- Floral and savory flavors will dominate food and beverage innovations in 2019, representatives of ingredients companies told Food Business News. These flavor trends are coming from consumers looking for healthier lifestyles, multicultural food experiences and different tastes, they said.
- Comax Flavors told the publication it expects florals to dominate this year, particularly honeysuckle, jasmine, lavender, lilac and rose. Kerry seconded rose on the sweet list and added miso and rosemary to savory flavors.
- “You can expect to see the dramatic duality of sweet and savory appear across categories, predictable growing with experimental, such as maple and miso in sweet, or pink peppercorn and peppermint in salty snacks,” Soumya Nair, director of market insights for Kerry North America, told Food Business News.
While yearly trend projections may change, consumers seem to be focused on better-for-you products that can bolster their health. They’re also interested in cuisine from other countries and those authentic and unconventional flavors that make products stand out.
Manufacturers have already been incorporating some of these flavors and ingredients into their products, but the latest trend projections might give them added incentive to do more in the coming year. Such category investments are a solid indication that a trend is here to stay and not just a flash-in-the-pan fad.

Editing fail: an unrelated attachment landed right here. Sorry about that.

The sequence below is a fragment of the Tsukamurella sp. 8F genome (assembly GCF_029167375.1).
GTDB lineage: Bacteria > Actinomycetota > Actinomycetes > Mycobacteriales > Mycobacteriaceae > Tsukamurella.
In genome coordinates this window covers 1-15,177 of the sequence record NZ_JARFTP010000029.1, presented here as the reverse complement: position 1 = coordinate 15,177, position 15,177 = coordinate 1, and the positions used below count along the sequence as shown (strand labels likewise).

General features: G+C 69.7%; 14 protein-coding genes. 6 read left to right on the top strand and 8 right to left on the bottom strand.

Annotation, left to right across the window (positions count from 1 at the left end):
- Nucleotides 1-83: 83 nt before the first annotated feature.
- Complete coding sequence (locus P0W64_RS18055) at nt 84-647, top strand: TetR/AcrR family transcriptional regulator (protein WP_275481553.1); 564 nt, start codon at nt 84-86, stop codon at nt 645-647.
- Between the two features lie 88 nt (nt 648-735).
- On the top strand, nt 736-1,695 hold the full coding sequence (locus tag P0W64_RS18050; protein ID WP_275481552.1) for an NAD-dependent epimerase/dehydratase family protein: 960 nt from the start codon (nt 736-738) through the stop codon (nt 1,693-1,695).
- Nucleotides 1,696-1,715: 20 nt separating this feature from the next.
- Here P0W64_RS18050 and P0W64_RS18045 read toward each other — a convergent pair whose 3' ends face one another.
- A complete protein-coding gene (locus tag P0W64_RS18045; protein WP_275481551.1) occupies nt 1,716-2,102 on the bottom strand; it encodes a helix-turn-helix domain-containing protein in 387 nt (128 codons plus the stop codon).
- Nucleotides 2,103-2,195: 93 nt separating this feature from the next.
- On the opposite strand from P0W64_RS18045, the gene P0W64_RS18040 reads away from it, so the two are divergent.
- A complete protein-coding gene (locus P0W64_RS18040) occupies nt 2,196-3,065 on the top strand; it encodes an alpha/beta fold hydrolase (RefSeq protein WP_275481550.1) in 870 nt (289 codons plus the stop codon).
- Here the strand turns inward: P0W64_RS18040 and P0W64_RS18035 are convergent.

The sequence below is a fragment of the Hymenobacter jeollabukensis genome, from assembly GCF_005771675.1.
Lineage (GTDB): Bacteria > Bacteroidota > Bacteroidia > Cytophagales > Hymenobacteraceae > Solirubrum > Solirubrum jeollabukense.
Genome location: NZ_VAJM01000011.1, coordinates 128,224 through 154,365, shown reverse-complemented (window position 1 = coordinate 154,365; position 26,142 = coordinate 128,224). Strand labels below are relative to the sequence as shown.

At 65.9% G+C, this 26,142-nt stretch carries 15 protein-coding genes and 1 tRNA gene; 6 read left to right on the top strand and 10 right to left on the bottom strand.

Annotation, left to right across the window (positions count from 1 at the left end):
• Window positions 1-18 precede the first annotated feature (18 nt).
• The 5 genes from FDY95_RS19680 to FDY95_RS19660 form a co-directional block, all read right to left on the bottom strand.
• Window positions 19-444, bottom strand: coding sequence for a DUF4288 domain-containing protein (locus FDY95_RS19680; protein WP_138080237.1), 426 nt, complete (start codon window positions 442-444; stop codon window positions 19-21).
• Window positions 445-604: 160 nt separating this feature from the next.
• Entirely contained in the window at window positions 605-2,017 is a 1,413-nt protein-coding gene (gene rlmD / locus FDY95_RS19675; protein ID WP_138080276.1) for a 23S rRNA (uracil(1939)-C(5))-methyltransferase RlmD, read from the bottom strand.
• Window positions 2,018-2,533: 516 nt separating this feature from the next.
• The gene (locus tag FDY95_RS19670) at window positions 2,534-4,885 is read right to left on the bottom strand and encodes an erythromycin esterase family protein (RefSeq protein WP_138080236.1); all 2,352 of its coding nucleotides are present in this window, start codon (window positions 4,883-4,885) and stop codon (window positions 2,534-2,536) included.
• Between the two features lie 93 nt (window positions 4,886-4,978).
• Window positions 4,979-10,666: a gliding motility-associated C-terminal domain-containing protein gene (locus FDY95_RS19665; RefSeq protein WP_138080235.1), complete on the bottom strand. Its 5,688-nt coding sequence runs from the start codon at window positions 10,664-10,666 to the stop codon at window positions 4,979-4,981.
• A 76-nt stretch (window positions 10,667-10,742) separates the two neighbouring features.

Comax noted floral flavors are projected to increase, with a compound annual growth rate of nearly 10% from 2018 to 2022, according to Technavio research data. In response, the company debuted a Classic Floral collection. Honeysuckle flavoring is for fruit and dairy desserts and sweet sauces; jasmine flavoring is for tea and savory Asian dishes; and lavender is for beverages, cream desserts and seafood.
For Kerry, savory flavors such as ashwagandha, turmeric and holy basil made the 2019 trends list. The company also expects to see nostalgic sweet flavors, including snickerdoodle, cookie dough and s’mores showing up in more applications this year. The cookie dough flavor has already been popping up in ice cream products from Target and Nightfood, while s’mores flavors are being featured in cereals from both Post and Kellogg.
Ethnic fare carried over from being a major trend last year, with Asian and Middle Eastern flavors especially appealing to millennials, Hispanics and Asian consumers. According to Technomic’s 2018 Ethnic Food & Beverage Consumer Trend Report, a third of consumers eat ethnic cuisine at least once each week, and 32% are willing to pay more if it’s authentic.
Some of the flavor profiles are a sure bet with a broad range of consumers, while others may be more likely to appeal to the growing number of those interested in exotic culinary experiences. But consumers can expect to see more snacks and frozen entrées featuring garam masala or individual spices such as rosemary or pink peppercorn.